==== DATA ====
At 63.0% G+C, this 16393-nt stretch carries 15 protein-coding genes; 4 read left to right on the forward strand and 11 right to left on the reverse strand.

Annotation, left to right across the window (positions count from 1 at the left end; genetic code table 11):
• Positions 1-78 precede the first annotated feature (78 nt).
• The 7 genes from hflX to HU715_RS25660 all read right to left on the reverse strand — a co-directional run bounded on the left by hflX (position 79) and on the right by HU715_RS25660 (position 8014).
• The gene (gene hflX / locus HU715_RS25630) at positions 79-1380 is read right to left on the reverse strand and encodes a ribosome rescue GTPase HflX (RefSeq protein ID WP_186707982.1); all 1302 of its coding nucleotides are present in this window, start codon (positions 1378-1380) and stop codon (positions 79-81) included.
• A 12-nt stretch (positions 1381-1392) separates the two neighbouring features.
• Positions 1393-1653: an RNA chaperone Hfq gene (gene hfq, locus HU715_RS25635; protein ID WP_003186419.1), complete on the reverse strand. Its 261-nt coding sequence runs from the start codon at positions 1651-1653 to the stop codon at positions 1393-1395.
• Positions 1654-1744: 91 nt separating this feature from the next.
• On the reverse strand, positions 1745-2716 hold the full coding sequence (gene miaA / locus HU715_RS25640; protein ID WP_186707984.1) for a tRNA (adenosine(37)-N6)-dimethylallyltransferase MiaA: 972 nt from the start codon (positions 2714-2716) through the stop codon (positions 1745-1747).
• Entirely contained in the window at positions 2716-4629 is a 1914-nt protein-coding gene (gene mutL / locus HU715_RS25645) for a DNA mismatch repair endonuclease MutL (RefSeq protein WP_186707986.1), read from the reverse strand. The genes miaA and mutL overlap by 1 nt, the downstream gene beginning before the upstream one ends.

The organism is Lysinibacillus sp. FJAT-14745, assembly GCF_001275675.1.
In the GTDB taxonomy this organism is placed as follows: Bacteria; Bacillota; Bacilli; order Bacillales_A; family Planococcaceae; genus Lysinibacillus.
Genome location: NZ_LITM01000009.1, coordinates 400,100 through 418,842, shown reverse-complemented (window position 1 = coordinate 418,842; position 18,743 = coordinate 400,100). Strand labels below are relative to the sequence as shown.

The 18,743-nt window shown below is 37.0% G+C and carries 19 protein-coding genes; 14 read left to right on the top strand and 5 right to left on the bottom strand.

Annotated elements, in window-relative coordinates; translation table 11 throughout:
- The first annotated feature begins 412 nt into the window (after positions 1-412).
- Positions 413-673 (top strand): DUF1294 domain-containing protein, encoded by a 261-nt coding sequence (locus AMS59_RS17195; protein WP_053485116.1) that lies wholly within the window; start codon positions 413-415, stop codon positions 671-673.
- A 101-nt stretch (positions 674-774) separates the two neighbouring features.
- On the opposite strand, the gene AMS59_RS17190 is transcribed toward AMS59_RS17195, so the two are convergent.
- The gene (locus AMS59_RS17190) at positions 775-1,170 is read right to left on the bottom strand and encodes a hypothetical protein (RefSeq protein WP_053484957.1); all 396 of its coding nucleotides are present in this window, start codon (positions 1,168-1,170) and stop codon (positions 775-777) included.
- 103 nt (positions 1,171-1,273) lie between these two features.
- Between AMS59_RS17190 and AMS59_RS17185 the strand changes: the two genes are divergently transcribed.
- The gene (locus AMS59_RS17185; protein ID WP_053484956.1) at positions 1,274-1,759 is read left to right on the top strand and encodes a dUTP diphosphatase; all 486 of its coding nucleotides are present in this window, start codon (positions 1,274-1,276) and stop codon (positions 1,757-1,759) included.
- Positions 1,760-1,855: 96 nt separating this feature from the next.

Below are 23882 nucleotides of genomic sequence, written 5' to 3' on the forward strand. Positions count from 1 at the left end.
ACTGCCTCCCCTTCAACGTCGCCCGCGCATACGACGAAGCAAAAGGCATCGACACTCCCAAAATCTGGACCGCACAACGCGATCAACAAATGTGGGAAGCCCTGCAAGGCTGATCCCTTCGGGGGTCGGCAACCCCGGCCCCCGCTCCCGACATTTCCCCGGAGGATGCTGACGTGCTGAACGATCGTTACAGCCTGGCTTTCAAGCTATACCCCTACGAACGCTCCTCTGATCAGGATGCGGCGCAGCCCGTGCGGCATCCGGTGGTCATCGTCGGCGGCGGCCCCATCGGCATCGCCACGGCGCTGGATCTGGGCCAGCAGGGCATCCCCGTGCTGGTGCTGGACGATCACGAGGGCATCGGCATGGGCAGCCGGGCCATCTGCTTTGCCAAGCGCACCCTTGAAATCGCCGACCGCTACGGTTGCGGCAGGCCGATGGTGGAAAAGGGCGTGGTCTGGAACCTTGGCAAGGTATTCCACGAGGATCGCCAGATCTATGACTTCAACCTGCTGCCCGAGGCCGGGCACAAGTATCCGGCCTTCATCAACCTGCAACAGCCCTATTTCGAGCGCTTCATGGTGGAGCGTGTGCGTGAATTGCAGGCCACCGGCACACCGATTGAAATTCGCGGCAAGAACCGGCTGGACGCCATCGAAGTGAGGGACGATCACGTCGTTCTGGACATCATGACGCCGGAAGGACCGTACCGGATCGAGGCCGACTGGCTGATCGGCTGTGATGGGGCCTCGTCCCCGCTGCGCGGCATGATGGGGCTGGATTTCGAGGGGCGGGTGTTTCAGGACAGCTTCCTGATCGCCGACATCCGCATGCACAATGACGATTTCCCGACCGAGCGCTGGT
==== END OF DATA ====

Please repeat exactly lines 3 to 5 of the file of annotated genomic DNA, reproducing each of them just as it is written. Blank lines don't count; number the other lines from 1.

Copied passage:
• Positions 1-78 precede the first annotated feature (78 nt).
• The 7 genes from hflX to HU715_RS25660 all read right to left on the reverse strand — a co-directional run bounded on the left by hflX (position 79) and on the right by HU715_RS25660 (position 8014).
• The gene (gene hflX / locus HU715_RS25630) at positions 79-1380 is read right to left on the reverse strand and encodes a ribosome rescue GTPase HflX (RefSeq protein ID WP_186707982.1); all 1302 of its coding nucleotides are present in this window, start codon (positions 1378-1380) and stop codon (positions 79-81) included.